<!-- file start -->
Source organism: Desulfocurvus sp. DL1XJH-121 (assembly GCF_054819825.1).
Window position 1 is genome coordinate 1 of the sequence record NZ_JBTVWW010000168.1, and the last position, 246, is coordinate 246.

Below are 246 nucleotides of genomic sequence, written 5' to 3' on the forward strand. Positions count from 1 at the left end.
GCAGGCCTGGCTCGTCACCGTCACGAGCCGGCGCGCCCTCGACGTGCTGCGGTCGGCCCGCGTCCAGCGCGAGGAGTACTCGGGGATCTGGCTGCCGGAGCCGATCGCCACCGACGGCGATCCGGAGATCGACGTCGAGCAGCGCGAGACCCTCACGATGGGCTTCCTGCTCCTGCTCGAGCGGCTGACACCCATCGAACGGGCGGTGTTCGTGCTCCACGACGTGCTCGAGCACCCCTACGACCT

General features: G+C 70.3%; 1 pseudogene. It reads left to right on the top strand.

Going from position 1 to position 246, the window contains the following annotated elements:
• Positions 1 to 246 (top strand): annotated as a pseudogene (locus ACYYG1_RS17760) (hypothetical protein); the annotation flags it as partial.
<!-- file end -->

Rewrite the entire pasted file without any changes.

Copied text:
Source organism: Desulfocurvus sp. DL1XJH-121 (assembly GCF_054819825.1).
Window position 1 is genome coordinate 1 of the sequence record NZ_JBTVWW010000168.1, and the last position, 246, is coordinate 246.

Below are 246 nucleotides of genomic sequence, written 5' to 3' on the forward strand. Positions count from 1 at the left end.
GCAGGCCTGGCTCGTCACCGTCACGAGCCGGCGCGCCCTCGACGTGCTGCGGTCGGCCCGCGTCCAGCGCGAGGAGTACTCGGGGATCTGGCTGCCGGAGCCGATCGCCACCGACGGCGATCCGGAGATCGACGTCGAGCAGCGCGAGACCCTCACGATGGGCTTCCTGCTCCTGCTCGAGCGGCTGACACCCATCGAACGGGCGGTGTTCGTGCTCCACGACGTGCTCGAGCACCCCTACGACCT

General features: G+C 70.3%; 1 pseudogene. It reads left to right on the top strand.

Going from position 1 to position 246, the window contains the following annotated elements:
• Positions 1 to 246 (top strand): annotated as a pseudogene (locus ACYYG1_RS17760) (hypothetical protein); the annotation flags it as partial.